Hongoeka love poems

Warning at dawn
from the carvers at the pou:
Mana atua
Mana whenua, Mana
tangata: pay attention.

Midday, low-tide dive.
Water clear and mind-numbing.
Snakestail star, brittlestar, Cook’s
Turban. Like the man himself
I shouldn’t be here.

Well, I was invited,
even if I’m unworthy
of the gift and hardly know
the rules. I’m paying this debt
with Hongoeka love poems.

Disturbance on the
water. I wade past the reef
towards the boil-up.
Tiny fins track the surface:
dog sharks, learning how to hunt.

Steering wheel molten
in the late summer sun.
Slip through the marae
gates: Hongoeka Bay like
platinum. Like time-travel.

Drawn-out afternoons.
Lawns gone brown without winter.
Whiskey in one hand
weeder in the other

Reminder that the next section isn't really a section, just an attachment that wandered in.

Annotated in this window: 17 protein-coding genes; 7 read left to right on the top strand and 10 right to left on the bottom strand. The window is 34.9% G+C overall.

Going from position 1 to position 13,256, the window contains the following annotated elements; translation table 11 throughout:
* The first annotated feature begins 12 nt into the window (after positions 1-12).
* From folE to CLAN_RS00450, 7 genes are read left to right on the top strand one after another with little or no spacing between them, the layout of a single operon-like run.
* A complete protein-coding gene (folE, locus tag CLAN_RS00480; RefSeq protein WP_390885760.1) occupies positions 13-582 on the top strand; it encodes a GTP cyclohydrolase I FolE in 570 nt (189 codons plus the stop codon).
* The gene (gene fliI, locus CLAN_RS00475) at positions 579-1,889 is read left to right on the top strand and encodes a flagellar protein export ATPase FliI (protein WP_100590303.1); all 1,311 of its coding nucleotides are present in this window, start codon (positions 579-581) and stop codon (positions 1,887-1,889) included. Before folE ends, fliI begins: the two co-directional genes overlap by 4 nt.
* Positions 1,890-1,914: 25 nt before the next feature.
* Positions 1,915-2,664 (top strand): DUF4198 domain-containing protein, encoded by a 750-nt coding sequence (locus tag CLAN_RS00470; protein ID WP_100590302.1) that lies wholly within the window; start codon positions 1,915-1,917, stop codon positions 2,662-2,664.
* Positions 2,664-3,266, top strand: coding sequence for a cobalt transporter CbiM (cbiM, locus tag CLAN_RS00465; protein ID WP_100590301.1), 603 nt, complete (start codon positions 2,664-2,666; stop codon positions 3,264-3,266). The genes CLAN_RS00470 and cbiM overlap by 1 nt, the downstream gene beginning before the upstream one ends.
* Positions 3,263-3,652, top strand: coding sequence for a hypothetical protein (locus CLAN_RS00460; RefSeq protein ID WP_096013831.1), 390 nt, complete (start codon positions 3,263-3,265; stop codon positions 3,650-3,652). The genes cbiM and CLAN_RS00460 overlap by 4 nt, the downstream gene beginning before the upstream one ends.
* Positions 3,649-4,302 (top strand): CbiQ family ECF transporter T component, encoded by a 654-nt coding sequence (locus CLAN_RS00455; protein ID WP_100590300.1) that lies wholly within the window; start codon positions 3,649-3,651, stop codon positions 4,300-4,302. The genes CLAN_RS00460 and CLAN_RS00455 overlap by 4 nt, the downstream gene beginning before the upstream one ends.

you’re digging out dandelions.

glows in the heart at sunset.
Sun alive, like us.
Red filaments on water.
High tide at Hongoeka.

Moon at three-quarters.
Blood dust on the beach’s lip.
Silver shawl draws up
Rangituhi’s shoulder. I
stand completely still.

Michaela Keeble


Michaela Keeble is an Australian writer living in Aotearoa with her partner and three kids. She mainly writes press releases about climate change, but her poetry and fiction is also published online and in print, including in Southerly, Plumwood Mountain, Cicerone, Mimicry, Capital, Turbine and CommunityLore.

© 2019